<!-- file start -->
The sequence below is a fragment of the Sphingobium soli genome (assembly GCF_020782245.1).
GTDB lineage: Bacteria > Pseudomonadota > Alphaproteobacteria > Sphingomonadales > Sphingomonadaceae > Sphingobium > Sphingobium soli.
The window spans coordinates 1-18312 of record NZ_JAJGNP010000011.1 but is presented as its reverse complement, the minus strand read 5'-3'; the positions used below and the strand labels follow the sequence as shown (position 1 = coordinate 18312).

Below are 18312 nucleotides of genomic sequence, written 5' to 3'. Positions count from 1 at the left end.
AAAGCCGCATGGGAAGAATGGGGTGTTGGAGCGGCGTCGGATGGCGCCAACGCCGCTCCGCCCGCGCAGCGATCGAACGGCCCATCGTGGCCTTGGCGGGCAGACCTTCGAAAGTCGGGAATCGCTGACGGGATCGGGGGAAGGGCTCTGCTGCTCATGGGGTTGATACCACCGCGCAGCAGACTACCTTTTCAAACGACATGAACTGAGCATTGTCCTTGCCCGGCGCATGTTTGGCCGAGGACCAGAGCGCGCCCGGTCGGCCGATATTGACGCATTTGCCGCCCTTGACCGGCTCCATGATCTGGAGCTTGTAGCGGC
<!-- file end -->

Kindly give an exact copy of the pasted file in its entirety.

The sequence below is a fragment of the Sphingobium soli genome (assembly GCF_020782245.1).
GTDB lineage: Bacteria > Pseudomonadota > Alphaproteobacteria > Sphingomonadales > Sphingomonadaceae > Sphingobium > Sphingobium soli.
The window spans coordinates 1-18312 of record NZ_JAJGNP010000011.1 but is presented as its reverse complement, the minus strand read 5'-3'; the positions used below and the strand labels follow the sequence as shown (position 1 = coordinate 18312).

Below are 18312 nucleotides of genomic sequence, written 5' to 3'. Positions count from 1 at the left end.
AAAGCCGCATGGGAAGAATGGGGTGTTGGAGCGGCGTCGGATGGCGCCAACGCCGCTCCGCCCGCGCAGCGATCGAACGGCCCATCGTGGCCTTGGCGGGCAGACCTTCGAAAGTCGGGAATCGCTGACGGGATCGGGGGAAGGGCTCTGCTGCTCATGGGGTTGATACCACCGCGCAGCAGACTACCTTTTCAAACGACATGAACTGAGCATTGTCCTTGCCCGGCGCATGTTTGGCCGAGGACCAGAGCGCGCCCGGTCGGCCGATATTGACGCATTTGCCGCCCTTGACCGGCTCCATGATCTGGAGCTTGTAGCGGC